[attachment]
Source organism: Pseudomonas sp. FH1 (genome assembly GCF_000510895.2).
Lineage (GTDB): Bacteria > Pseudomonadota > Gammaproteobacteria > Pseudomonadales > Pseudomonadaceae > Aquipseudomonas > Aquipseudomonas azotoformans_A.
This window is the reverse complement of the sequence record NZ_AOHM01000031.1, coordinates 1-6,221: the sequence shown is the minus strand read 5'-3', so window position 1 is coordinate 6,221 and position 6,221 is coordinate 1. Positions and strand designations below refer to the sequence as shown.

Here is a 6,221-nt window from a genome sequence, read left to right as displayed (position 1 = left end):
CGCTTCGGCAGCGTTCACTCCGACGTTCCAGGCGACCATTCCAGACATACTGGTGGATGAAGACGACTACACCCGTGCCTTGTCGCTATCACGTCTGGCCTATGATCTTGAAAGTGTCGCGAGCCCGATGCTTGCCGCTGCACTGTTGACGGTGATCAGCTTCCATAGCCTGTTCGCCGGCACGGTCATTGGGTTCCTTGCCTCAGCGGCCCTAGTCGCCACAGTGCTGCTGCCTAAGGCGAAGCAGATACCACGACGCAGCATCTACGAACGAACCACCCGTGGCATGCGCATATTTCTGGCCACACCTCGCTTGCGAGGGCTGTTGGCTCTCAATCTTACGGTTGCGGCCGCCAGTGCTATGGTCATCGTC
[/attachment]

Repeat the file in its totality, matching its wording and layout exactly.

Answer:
Source organism: Pseudomonas sp. FH1 (genome assembly GCF_000510895.2).
Lineage (GTDB): Bacteria > Pseudomonadota > Gammaproteobacteria > Pseudomonadales > Pseudomonadaceae > Aquipseudomonas > Aquipseudomonas azotoformans_A.
This window is the reverse complement of the sequence record NZ_AOHM01000031.1, coordinates 1-6,221: the sequence shown is the minus strand read 5'-3', so window position 1 is coordinate 6,221 and position 6,221 is coordinate 1. Positions and strand designations below refer to the sequence as shown.

Here is a 6,221-nt window from a genome sequence, read left to right as displayed (position 1 = left end):
CGCTTCGGCAGCGTTCACTCCGACGTTCCAGGCGACCATTCCAGACATACTGGTGGATGAAGACGACTACACCCGTGCCTTGTCGCTATCACGTCTGGCCTATGATCTTGAAAGTGTCGCGAGCCCGATGCTTGCCGCTGCACTGTTGACGGTGATCAGCTTCCATAGCCTGTTCGCCGGCACGGTCATTGGGTTCCTTGCCTCAGCGGCCCTAGTCGCCACAGTGCTGCTGCCTAAGGCGAAGCAGATACCACGACGCAGCATCTACGAACGAACCACCCGTGGCATGCGCATATTTCTGGCCACACCTCGCTTGCGAGGGCTGTTGGCTCTCAATCTTACGGTTGCGGCCGCCAGTGCTATGGTCATCGTC